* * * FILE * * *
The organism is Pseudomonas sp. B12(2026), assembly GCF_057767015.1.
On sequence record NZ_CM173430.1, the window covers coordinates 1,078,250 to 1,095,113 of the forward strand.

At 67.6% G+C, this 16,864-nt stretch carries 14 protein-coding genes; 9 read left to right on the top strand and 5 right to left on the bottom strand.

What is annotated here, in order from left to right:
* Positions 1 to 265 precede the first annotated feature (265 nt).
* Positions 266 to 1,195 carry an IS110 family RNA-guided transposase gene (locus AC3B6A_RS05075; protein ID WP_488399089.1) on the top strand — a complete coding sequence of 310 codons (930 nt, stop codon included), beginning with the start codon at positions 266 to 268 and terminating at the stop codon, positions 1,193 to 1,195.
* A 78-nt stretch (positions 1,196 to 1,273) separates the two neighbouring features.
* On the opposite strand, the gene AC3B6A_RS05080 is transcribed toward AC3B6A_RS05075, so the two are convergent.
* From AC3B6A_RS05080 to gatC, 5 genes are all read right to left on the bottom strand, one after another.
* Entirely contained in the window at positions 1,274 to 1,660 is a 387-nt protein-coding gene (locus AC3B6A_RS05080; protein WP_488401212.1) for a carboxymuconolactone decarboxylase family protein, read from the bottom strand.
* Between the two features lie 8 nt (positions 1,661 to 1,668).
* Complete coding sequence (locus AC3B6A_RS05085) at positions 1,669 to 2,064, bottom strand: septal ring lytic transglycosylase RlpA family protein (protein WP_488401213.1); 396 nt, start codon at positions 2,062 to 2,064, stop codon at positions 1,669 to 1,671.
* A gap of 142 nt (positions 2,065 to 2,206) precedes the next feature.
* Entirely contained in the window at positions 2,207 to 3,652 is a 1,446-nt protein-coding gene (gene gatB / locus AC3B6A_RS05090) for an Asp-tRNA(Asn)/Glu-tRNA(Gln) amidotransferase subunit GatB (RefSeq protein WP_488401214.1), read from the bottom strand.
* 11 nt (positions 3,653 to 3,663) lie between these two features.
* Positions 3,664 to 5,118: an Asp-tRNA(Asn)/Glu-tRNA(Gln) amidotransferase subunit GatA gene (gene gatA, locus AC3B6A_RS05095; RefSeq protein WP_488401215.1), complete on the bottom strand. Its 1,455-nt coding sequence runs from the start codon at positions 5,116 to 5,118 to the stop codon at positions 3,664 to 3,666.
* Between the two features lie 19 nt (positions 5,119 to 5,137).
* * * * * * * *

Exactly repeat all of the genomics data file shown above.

The organism is Pseudomonas sp. B12(2026), assembly GCF_057767015.1.
On sequence record NZ_CM173430.1, the window covers coordinates 1,078,250 to 1,095,113 of the forward strand.

At 67.6% G+C, this 16,864-nt stretch carries 14 protein-coding genes; 9 read left to right on the top strand and 5 right to left on the bottom strand.

What is annotated here, in order from left to right:
* Positions 1 to 265 precede the first annotated feature (265 nt).
* Positions 266 to 1,195 carry an IS110 family RNA-guided transposase gene (locus AC3B6A_RS05075; protein ID WP_488399089.1) on the top strand — a complete coding sequence of 310 codons (930 nt, stop codon included), beginning with the start codon at positions 266 to 268 and terminating at the stop codon, positions 1,193 to 1,195.
* A 78-nt stretch (positions 1,196 to 1,273) separates the two neighbouring features.
* On the opposite strand, the gene AC3B6A_RS05080 is transcribed toward AC3B6A_RS05075, so the two are convergent.
* From AC3B6A_RS05080 to gatC, 5 genes are all read right to left on the bottom strand, one after another.
* Entirely contained in the window at positions 1,274 to 1,660 is a 387-nt protein-coding gene (locus AC3B6A_RS05080; protein WP_488401212.1) for a carboxymuconolactone decarboxylase family protein, read from the bottom strand.
* Between the two features lie 8 nt (positions 1,661 to 1,668).
* Complete coding sequence (locus AC3B6A_RS05085) at positions 1,669 to 2,064, bottom strand: septal ring lytic transglycosylase RlpA family protein (protein WP_488401213.1); 396 nt, start codon at positions 2,062 to 2,064, stop codon at positions 1,669 to 1,671.
* A gap of 142 nt (positions 2,065 to 2,206) precedes the next feature.
* Entirely contained in the window at positions 2,207 to 3,652 is a 1,446-nt protein-coding gene (gene gatB / locus AC3B6A_RS05090) for an Asp-tRNA(Asn)/Glu-tRNA(Gln) amidotransferase subunit GatB (RefSeq protein WP_488401214.1), read from the bottom strand.
* 11 nt (positions 3,653 to 3,663) lie between these two features.
* Positions 3,664 to 5,118: an Asp-tRNA(Asn)/Glu-tRNA(Gln) amidotransferase subunit GatA gene (gene gatA, locus AC3B6A_RS05095; RefSeq protein WP_488401215.1), complete on the bottom strand. Its 1,455-nt coding sequence runs from the start codon at positions 5,116 to 5,118 to the stop codon at positions 3,664 to 3,666.
* Between the two features lie 19 nt (positions 5,119 to 5,137).